Be it Muslims being offered space to offer Eid prayers in a Ganpati Pandal , or Hindus observing fasts in Ramzan, common people in India prefer living as a united brotherhood across religious lines despite communal tensions.
But where there is peace and harmony, there are also elements who wish to disturb it. Such an attempt has been reported in Mandvi, Gujarat, which had, as of now, only witnessed communal harmony between Hindus and Muslims in the society.
An organisation called the Hindu Sangathan Yuva Morcha, formed a year ago and affiliated to the Vishwa Hindu Parishad (VHP), has collaborated with Garba organisers to ban Muslims from entering Garba events.
The ban also comes with another diktat which requires all Hindus to be sprinkled with Gau Mutra (cow urine), and get a Tilak on their forehead before entering the venue.
The leader of the organisation, Raghuvirsinh Jadeja said that they imposed such a ban last year as well, because of the concern over cases of “love jihad”.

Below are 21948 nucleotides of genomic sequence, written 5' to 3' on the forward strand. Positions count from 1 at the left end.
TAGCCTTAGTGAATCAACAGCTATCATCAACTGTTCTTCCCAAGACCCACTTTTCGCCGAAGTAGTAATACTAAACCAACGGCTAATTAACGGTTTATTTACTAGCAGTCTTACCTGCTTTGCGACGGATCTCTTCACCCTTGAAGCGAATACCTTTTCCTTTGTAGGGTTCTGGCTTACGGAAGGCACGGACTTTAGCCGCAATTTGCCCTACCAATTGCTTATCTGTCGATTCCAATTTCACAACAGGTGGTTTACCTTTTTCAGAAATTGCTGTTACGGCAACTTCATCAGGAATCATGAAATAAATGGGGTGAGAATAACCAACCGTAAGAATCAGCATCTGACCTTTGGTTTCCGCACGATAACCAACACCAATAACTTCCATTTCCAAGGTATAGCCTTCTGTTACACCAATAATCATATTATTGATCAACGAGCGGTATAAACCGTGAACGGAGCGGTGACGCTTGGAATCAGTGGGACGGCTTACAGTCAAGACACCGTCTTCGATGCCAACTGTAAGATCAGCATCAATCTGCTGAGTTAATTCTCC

While Muslim community leaders are yet to discuss their response over the draconian decree, a local BJP leader also expressed displeasure with the ban. On condition of anonymity, he told The Times Of India that, “There are many Hindus who keep roza (fast) during Ramzan and Muslims join them with fervour in Ganesh Chaturthi. Such bans are in a very poor taste when there is no communal rift at all.”
Be it a BJP leader in MP questioning Muslims entering Ganesh Pandals or this new ban, some people will always try to create a communal rift within the society. Question is, how do we deal with it peacefully without rupturing the balance of peace and unity?